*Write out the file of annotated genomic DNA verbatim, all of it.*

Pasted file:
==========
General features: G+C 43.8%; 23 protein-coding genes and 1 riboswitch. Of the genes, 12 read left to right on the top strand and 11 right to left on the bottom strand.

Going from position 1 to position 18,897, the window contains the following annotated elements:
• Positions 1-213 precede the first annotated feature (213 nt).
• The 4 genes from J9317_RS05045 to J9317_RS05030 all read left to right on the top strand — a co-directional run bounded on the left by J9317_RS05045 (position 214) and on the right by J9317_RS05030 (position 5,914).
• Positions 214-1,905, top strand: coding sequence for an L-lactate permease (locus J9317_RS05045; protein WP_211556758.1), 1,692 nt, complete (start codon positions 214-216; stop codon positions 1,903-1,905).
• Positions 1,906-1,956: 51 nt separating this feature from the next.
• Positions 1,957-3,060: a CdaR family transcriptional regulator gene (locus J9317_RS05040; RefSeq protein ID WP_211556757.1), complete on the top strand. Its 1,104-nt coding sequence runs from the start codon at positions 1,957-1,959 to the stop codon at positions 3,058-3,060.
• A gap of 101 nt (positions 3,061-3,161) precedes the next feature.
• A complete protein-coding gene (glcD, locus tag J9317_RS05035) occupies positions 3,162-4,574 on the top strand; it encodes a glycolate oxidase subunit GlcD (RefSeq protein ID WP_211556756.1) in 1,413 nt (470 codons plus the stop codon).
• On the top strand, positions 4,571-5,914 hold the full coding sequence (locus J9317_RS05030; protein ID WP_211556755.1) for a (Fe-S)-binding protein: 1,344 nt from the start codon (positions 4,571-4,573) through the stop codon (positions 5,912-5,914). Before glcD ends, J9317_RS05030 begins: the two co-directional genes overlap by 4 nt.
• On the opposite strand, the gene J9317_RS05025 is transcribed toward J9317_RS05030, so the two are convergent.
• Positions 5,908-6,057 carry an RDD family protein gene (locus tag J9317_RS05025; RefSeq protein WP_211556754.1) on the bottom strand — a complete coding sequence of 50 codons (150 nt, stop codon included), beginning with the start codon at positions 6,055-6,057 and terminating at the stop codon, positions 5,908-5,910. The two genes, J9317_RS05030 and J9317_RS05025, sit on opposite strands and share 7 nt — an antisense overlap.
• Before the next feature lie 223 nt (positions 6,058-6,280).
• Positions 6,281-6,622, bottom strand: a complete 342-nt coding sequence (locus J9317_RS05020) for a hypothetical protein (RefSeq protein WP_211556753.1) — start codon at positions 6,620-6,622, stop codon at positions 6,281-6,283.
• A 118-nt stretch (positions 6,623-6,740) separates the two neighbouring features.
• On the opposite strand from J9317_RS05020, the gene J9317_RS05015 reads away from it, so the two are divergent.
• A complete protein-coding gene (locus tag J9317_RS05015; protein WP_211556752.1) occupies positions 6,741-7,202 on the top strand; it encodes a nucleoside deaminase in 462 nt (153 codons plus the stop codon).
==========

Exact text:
General features: G+C 43.8%; 23 protein-coding genes and 1 riboswitch. Of the genes, 12 read left to right on the top strand and 11 right to left on the bottom strand.

Going from position 1 to position 18,897, the window contains the following annotated elements:
• Positions 1-213 precede the first annotated feature (213 nt).
• The 4 genes from J9317_RS05045 to J9317_RS05030 all read left to right on the top strand — a co-directional run bounded on the left by J9317_RS05045 (position 214) and on the right by J9317_RS05030 (position 5,914).
• Positions 214-1,905, top strand: coding sequence for an L-lactate permease (locus J9317_RS05045; protein WP_211556758.1), 1,692 nt, complete (start codon positions 214-216; stop codon positions 1,903-1,905).
• Positions 1,906-1,956: 51 nt separating this feature from the next.
• Positions 1,957-3,060: a CdaR family transcriptional regulator gene (locus J9317_RS05040; RefSeq protein ID WP_211556757.1), complete on the top strand. Its 1,104-nt coding sequence runs from the start codon at positions 1,957-1,959 to the stop codon at positions 3,058-3,060.
• A gap of 101 nt (positions 3,061-3,161) precedes the next feature.
• A complete protein-coding gene (glcD, locus tag J9317_RS05035) occupies positions 3,162-4,574 on the top strand; it encodes a glycolate oxidase subunit GlcD (RefSeq protein ID WP_211556756.1) in 1,413 nt (470 codons plus the stop codon).
• On the top strand, positions 4,571-5,914 hold the full coding sequence (locus J9317_RS05030; protein ID WP_211556755.1) for a (Fe-S)-binding protein: 1,344 nt from the start codon (positions 4,571-4,573) through the stop codon (positions 5,912-5,914). Before glcD ends, J9317_RS05030 begins: the two co-directional genes overlap by 4 nt.
• On the opposite strand, the gene J9317_RS05025 is transcribed toward J9317_RS05030, so the two are convergent.
• Positions 5,908-6,057 carry an RDD family protein gene (locus tag J9317_RS05025; RefSeq protein WP_211556754.1) on the bottom strand — a complete coding sequence of 50 codons (150 nt, stop codon included), beginning with the start codon at positions 6,055-6,057 and terminating at the stop codon, positions 5,908-5,910. The two genes, J9317_RS05030 and J9317_RS05025, sit on opposite strands and share 7 nt — an antisense overlap.
• Before the next feature lie 223 nt (positions 6,058-6,280).
• Positions 6,281-6,622, bottom strand: a complete 342-nt coding sequence (locus J9317_RS05020) for a hypothetical protein (RefSeq protein WP_211556753.1) — start codon at positions 6,620-6,622, stop codon at positions 6,281-6,283.
• A 118-nt stretch (positions 6,623-6,740) separates the two neighbouring features.
• On the opposite strand from J9317_RS05020, the gene J9317_RS05015 reads away from it, so the two are divergent.
• A complete protein-coding gene (locus tag J9317_RS05015; protein WP_211556752.1) occupies positions 6,741-7,202 on the top strand; it encodes a nucleoside deaminase in 462 nt (153 codons plus the stop codon).